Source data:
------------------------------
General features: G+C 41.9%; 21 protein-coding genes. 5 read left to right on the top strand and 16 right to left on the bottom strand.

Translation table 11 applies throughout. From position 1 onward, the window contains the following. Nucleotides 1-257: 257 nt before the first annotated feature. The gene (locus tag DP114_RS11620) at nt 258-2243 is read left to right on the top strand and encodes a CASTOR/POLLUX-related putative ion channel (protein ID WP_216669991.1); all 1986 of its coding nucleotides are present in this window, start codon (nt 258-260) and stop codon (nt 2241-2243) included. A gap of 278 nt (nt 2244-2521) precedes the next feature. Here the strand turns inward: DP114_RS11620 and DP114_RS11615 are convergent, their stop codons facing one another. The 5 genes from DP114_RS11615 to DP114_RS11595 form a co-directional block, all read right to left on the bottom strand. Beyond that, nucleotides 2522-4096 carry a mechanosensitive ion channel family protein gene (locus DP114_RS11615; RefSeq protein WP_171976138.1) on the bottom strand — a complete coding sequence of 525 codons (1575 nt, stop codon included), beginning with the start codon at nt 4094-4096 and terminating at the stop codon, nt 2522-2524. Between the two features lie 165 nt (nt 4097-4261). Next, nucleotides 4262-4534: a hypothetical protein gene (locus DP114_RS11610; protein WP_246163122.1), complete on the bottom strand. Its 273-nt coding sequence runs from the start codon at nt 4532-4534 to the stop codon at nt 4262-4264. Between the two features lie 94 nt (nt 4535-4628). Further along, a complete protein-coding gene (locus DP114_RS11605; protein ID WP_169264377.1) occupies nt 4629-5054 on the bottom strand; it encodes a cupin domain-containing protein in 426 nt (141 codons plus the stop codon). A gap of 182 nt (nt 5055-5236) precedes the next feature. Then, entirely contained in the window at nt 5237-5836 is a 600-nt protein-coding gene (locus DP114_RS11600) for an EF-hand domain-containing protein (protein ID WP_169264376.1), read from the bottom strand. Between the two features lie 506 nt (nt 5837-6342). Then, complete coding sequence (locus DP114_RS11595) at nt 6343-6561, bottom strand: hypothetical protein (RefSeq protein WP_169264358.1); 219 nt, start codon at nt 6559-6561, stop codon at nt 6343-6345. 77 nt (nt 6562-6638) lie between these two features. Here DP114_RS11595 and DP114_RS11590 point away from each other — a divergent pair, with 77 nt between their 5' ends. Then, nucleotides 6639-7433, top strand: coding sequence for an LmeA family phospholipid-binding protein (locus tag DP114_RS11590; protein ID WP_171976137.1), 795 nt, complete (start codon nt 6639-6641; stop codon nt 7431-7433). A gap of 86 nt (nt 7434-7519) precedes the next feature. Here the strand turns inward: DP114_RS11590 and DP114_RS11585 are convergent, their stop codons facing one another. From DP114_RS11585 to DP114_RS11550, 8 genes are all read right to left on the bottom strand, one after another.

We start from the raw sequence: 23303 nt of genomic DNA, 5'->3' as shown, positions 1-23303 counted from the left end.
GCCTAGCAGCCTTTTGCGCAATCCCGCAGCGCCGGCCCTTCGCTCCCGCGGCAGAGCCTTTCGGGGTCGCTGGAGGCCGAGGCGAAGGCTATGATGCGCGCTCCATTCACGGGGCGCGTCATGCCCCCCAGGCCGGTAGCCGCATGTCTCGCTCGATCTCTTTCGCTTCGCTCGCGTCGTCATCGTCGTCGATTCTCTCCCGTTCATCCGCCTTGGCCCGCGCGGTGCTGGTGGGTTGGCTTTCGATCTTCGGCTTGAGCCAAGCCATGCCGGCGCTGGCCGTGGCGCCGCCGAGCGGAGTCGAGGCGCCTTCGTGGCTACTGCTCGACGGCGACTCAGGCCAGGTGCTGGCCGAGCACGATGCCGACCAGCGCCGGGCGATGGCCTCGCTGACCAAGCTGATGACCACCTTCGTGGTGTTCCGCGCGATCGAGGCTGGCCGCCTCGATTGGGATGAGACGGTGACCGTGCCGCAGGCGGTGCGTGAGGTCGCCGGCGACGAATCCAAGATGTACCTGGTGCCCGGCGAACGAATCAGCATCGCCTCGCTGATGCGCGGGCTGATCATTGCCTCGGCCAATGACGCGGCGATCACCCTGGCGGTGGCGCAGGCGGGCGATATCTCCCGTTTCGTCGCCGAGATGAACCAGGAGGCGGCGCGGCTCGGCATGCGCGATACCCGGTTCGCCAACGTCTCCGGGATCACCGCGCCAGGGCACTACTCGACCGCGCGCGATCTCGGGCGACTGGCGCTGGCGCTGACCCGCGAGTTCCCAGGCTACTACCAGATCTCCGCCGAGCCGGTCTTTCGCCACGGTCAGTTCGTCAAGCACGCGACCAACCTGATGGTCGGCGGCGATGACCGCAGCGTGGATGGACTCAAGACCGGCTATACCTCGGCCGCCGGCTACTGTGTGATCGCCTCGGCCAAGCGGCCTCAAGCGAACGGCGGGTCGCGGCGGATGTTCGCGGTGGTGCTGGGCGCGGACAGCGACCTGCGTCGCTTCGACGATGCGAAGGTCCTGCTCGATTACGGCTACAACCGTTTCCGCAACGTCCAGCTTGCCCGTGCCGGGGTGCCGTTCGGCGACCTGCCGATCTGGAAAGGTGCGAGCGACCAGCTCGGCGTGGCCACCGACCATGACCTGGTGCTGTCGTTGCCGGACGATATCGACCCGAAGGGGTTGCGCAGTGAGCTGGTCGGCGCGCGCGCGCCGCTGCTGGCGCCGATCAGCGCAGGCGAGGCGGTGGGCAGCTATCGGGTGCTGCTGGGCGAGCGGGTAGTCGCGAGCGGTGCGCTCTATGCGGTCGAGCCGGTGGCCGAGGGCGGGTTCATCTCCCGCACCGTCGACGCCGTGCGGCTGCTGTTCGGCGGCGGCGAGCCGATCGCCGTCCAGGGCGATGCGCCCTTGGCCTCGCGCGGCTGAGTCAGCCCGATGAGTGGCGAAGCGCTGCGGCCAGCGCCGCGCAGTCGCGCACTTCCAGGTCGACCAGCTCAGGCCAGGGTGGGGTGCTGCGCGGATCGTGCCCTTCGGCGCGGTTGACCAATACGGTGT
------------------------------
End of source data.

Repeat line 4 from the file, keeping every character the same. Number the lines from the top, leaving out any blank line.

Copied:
GCCTAGCAGCCTTTTGCGCAATCCCGCAGCGCCGGCCCTTCGCTCCCGCGGCAGAGCCTTTCGGGGTCGCTGGAGGCCGAGGCGAAGGCTATGATGCGCGCTCCATTCACGGGGCGCGTCATGCCCCCCAGGCCGGTAGCCGCATGTCTCGCTCGATCTCTTTCGCTTCGCTCGCGTCGTCATCGTCGTCGATTCTCTCCCGTTCATCCGCCTTGGCCCGCGCGGTGCTGGTGGGTTGGCTTTCGATCTTCGGCTTGAGCCAAGCCATGCCGGCGCTGGCCGTGGCGCCGCCGAGCGGAGTCGAGGCGCCTTCGTGGCTACTGCTCGACGGCGACTCAGGCCAGGTGCTGGCCGAGCACGATGCCGACCAGCGCCGGGCGATGGCCTCGCTGACCAAGCTGATGACCACCTTCGTGGTGTTCCGCGCGATCGAGGCTGGCCGCCTCGATTGGGATGAGACGGTGACCGTGCCGCAGGCGGTGCGTGAGGTCGCCGGCGACGAATCCAAGATGTACCTGGTGCCCGGCGAACGAATCAGCATCGCCTCGCTGATGCGCGGGCTGATCATTGCCTCGGCCAATGACGCGGCGATCACCCTGGCGGTGGCGCAGGCGGGCGATATCTCCCGTTTCGTCGCCGAGATGAACCAGGAGGCGGCGCGGCTCGGCATGCGCGATACCCGGTTCGCCAACGTCTCCGGGATCACCGCGCCAGGGCACTACTCGACCGCGCGCGATCTCGGGCGACTGGCGCTGGCGCTGACCCGCGAGTTCCCAGGCTACTACCAGATCTCCGCCGAGCCGGTCTTTCGCCACGGTCAGTTCGTCAAGCACGCGACCAACCTGATGGTCGGCGGCGATGACCGCAGCGTGGATGGACTCAAGACCGGCTATACCTCGGCCGCCGGCTACTGTGTGATCGCCTCGGCCAAGCGGCCTCAAGCGAACGGCGGGTCGCGGCGGATGTTCGCGGTGGTGCTGGGCGCGGACAGCGACCTGCGTCGCTTCGACGATGCGAAGGTCCTGCTCGATTACGGCTACAACCGTTTCCGCAACGTCCAGCTTGCCCGTGCCGGGGTGCCGTTCGGCGACCTGCCGATCTGGAAAGGTGCGAGCGACCAGCTCGGCGTGGCCACCGACCATGACCTGGTGCTGTCGTTGCCGGACGATATCGACCCGAAGGGGTTGCGCAGTGAGCTGGTCGGCGCGCGCGCGCCGCTGCTGGCGCCGATCAGCGCAGGCGAGGCGGTGGGCAGCTATCGGGTGCTGCTGGGCGAGCGGGTAGTCGCGAGCGGTGCGCTCTATGCGGTCGAGCCGGTGGCCGAGGGCGGGTTCATCTCCCGCACCGTCGACGCCGTGCGGCTGCTGTTCGGCGGCGGCGAGCCGATCGCCGTCCAGGGCGATGCGCCCTTGGCCTCGCGCGGCTGAGTCAGCCCGATGAGTGGCGAAGCGCTGCGGCCAGCGCCGCGCAGTCGCGCACTTCCAGGTCGACCAGCTCAGGCCAGGGTGGGGTGCTGCGCGGATCGTGCCCTTCGGCGCGGTTGACCAATACGGTGT